October 23, 2021

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FirstFT: Hong Kong residents in US offered temporary ‘safe haven’

US updates

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The US is giving temporary safe haven to Hong Kong residents in the US, citing “ongoing repression” by China in the financial hub.

Alejandro Mayorkas, secretary of homeland security, said the memorandum signed on Thursday by US president Joe Biden directed him to defer the removal of Hong Kong residents already present in the US by 18 months.

“Offering safe haven for Hong Kong residents who have been deprived of their guaranteed freedoms in Hong Kong furthers United States interests in the region,” the memorandum said.

The decision was “made based on the ongoing assault on democracy, and rights and freedoms in Hong Kong by the People’s Republic of China”, Mayorkas said in a statement on Thursday.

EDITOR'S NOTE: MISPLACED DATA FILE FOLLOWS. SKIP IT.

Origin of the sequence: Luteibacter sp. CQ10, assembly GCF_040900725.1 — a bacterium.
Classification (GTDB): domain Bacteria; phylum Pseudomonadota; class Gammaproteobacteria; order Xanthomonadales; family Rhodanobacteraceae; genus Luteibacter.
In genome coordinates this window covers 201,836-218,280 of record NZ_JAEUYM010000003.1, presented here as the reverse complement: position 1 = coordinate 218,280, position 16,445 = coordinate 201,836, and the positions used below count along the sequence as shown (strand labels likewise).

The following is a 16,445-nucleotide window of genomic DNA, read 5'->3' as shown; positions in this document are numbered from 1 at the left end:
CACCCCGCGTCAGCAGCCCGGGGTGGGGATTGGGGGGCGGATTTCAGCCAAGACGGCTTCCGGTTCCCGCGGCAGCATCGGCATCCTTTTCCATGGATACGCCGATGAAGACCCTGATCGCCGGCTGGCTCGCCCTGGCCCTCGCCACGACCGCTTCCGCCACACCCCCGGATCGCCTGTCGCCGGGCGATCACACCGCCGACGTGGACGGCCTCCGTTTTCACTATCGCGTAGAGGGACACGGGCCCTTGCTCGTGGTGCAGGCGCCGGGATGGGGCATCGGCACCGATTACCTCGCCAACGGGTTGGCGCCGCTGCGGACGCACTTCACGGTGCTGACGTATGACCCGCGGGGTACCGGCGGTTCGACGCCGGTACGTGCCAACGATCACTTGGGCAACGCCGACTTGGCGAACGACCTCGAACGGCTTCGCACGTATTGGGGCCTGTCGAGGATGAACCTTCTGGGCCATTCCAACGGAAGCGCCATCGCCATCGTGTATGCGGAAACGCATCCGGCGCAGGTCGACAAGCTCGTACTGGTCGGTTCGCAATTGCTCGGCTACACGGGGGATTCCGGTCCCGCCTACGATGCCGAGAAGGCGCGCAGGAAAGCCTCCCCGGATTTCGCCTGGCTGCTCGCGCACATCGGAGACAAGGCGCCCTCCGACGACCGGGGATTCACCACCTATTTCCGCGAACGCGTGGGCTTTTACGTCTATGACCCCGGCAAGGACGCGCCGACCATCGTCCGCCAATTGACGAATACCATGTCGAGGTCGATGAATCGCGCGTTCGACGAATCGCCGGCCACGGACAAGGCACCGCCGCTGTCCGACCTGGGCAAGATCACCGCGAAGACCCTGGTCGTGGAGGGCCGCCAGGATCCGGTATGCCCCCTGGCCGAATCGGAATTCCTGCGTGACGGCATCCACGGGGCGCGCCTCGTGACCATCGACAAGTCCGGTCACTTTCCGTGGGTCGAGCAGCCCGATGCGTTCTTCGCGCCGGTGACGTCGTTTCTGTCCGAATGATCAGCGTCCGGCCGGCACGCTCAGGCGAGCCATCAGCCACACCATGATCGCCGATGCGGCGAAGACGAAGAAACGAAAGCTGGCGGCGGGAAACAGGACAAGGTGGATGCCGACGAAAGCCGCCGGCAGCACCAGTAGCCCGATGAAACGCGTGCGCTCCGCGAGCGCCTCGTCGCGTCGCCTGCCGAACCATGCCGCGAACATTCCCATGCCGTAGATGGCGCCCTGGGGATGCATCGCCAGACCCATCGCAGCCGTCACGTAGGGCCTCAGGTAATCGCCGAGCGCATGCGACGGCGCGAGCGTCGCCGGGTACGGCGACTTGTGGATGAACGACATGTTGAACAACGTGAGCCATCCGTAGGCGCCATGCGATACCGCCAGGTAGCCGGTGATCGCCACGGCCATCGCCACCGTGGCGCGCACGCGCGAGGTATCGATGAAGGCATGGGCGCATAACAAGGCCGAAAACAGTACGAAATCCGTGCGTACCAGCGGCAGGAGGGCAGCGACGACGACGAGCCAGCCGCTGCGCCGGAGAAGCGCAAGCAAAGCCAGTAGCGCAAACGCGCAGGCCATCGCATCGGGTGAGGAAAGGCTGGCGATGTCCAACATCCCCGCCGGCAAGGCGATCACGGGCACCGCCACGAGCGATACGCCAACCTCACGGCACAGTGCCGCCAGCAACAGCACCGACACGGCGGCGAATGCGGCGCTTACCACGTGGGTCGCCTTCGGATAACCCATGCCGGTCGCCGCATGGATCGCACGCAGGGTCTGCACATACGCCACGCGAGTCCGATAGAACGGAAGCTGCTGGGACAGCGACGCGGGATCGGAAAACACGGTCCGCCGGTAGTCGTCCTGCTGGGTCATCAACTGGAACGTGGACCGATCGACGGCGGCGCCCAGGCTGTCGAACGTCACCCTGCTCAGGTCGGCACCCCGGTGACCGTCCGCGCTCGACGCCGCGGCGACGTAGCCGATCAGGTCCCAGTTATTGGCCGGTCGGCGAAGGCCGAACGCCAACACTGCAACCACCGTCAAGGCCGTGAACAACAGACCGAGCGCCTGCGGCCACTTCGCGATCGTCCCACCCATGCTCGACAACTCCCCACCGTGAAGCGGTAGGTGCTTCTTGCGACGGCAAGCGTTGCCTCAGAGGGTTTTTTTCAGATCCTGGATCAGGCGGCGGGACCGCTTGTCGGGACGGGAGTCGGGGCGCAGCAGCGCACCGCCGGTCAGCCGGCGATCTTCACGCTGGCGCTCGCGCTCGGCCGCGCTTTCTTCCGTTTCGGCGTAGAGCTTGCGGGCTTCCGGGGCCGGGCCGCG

The department of homeland security did not say how many individuals it assessed might be eligible under the offer, but a US official told the Financial Times the number affected was “in the thousands”. Read the full story here.

What is your reaction to the US’ decision to defer the removal of Hong Kong residents already present in the US? Write to me at emily.goldberg@ft.com and let me know what you think. — Emily

Five more stories in the news

1. India’s foreign investment in the spotlight Prime minister Narendra Modi’s government on Thursday introduced a bill to rescind a 2012 tax code provision that had allowed New Delhi to impose retrospective taxes on some foreign investments. Separately, Indian authorities are threatening to fine ecommerce group Flipkart and its founders for alleged violations of the country’s foreign investment laws.

2. Apple to scan US iPhones for child abuse imagery Apple intends to install software on American iPhones to scan for child abuse imagery, according to people briefed on its plans, raising alarm among security researchers who warn that it could open the door to surveillance of millions of people’s personal devices.